__________________________________________________________________________Spinning conditions        A1   A2   A3   A4   A5   A6__________________________________________________________________________Hole diameter (mm)        0.8  0.8  0.8  0.8  0.8  0.8dtex as spun 30   30   30   30   30   30Spinning temperature (°C.)        285  285  285  285  285  285Take-off speed (m/min)        1000 1000 1000 1000 1000 1000Hostatron P 1941        --   0.6  --   0.6  0.6  1.0(% by weight of polyester)Polycarbonate        --   --   1.0  1.0  2.0  1.0(% by weight of polyester)Result       1.34 1.31 1.34 0.97 0.92 0.92Density of fiber(g/cm.sup.3)__________________________________________________________________________

The density of the fiber is a measure of the expansion of the fiber The Examples show that only the chosen combination of blowing agent and polycarbonate gives a significant reduction in the density, i.e a significant void content of the fiber.

EXAMPLES B

The same starting materials are used as in Examples A, the blowing agent HOSTATRON P 1941 being added in an amount of 0.6 percent by weight and the polycarbonate in an amount of 1 percent by weight of the polyester. These Examples are concerned with the investigation of spinning dies of various hole diameters and of various spinning temperatures and take-off speeds.

__________________________________________________________________________Spinning conditions        B1   B2   B3   B4   B5   B6__________________________________________________________________________Hole diameter (mm)        0.4  0.8  1.0  1.2  0.8  0.8dtex as spun 30   30   30   30   30   21Spinning temperature (°C.)        285  285  285  285  295  285Take-off speed (m/min)        1000 1000 1000 1000 1000 1400Result       1.02 0.97 0.95 0.92 0.92 0.97Density of fiber (g/cm.sup.3)__________________________________________________________________________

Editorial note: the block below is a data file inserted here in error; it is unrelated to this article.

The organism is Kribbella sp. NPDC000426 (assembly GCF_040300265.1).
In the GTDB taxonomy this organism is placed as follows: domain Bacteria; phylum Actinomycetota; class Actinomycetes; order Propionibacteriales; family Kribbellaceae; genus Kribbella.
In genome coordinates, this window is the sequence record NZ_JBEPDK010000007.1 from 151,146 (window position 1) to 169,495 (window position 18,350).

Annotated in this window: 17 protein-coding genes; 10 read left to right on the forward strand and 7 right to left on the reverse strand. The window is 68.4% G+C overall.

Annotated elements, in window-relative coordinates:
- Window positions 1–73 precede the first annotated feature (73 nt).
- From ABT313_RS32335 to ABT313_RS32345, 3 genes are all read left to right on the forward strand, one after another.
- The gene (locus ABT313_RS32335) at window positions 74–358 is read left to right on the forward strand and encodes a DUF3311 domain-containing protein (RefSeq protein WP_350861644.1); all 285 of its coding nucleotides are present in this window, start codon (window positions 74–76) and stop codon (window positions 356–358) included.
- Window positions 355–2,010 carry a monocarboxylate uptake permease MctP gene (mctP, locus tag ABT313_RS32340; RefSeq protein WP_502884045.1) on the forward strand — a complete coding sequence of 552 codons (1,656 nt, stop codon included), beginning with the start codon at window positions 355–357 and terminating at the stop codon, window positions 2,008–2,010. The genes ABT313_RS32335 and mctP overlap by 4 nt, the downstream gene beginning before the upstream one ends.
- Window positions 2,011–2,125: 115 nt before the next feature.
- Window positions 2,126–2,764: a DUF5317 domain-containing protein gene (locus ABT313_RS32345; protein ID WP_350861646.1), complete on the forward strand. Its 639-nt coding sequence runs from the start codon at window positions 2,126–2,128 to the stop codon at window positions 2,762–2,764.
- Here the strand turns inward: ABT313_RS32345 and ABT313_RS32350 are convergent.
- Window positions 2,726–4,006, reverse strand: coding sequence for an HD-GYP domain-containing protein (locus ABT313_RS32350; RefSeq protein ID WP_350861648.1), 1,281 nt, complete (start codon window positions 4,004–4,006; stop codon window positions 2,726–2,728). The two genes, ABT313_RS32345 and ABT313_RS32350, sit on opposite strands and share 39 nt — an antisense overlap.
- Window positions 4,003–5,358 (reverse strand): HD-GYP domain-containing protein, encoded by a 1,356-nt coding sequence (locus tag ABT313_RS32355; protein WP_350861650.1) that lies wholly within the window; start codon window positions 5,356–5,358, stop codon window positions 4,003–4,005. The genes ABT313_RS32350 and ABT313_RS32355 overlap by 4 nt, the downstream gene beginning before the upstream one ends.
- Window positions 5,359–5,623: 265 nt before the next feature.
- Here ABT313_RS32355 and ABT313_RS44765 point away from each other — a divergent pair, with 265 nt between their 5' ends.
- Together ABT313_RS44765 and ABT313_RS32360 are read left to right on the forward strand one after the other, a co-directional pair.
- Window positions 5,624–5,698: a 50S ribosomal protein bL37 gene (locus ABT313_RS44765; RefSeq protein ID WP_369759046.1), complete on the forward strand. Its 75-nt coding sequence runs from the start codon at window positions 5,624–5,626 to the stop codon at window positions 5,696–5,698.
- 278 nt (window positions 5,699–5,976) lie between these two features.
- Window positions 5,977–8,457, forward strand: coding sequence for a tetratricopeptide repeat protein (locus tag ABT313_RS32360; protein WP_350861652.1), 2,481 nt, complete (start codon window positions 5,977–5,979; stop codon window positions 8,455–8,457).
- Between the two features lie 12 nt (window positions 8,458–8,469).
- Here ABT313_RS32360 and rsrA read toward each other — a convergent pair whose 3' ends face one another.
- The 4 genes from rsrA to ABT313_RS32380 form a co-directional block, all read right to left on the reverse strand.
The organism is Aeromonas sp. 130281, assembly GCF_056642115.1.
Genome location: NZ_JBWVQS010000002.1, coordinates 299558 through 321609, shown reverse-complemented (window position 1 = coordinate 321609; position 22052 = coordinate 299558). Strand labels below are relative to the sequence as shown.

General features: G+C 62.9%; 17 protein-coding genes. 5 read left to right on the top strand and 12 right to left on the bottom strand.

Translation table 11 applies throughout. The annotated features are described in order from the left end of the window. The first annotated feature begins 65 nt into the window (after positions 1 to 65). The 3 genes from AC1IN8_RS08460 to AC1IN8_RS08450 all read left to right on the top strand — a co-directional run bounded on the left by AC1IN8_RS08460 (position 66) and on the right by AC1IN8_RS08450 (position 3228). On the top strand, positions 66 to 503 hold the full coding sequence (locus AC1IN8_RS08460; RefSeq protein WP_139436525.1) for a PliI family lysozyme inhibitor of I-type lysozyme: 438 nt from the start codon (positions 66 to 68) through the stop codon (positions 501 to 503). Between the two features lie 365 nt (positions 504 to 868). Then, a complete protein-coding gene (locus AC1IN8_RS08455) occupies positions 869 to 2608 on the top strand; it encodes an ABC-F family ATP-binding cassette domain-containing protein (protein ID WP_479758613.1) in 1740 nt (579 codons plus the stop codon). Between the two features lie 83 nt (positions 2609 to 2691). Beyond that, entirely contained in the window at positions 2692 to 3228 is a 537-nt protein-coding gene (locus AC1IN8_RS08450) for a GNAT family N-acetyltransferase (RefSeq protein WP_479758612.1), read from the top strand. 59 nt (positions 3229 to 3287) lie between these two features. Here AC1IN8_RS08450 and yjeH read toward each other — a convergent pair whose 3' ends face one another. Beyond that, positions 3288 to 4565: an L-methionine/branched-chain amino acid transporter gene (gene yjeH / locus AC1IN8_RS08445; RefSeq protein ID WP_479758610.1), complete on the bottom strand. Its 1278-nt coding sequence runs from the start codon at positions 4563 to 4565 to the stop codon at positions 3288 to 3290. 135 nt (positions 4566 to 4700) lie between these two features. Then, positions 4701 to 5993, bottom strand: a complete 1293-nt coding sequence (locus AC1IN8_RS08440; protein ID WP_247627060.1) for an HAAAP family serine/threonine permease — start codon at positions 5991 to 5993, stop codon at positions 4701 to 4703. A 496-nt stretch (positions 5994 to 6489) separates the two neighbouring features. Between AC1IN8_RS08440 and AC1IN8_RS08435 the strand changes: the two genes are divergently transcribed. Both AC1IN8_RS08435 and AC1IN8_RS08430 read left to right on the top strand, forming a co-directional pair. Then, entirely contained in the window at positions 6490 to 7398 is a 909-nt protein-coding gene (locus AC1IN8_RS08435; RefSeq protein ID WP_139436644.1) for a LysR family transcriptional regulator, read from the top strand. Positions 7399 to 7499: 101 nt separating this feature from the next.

EXAMPLES C

The starting materials are the same as in Examples A and B. Instead of a spinning die with a round hole cross-section, a hollow profile spinning die is used.

______________________________________Spinning conditions              C1        C2______________________________________dtex as spun        17       17Spinning temperature (°C.)               287      287Take-off speed (m/min)              1300      1300Hostatron P 1941   --        0.6(% by weight of polyester)Polycarbonate      --        1.0(% by weight of polyester)Result                 1.10   0.80Density of fiber (g/cm.sup.3)______________________________________
EXAMPLES D

The same blowing agent and the same additive are used as in the preceding series of examples. Instead of polyethylene terephthalate granules, however, polybutylene terephthalate granules are used.

______________________________________Spinning conditions          D1         D2       D3______________________________________Hole diameter (mm)          1.2        1.2      1.2dtex as spun   37         37       37Spinning temperature (°C.)          267        267      267Take-off speed (m/min)          1000       1000     1000Hostatron P 1941          0.6        1.0      1.3(% by weight of polyester)Polycarbonate  0.6        1.0      1.3(% by weight of polyester)Result         1.26       1.15     1.04Density of fiber (g/cm.sup.3)______________________________________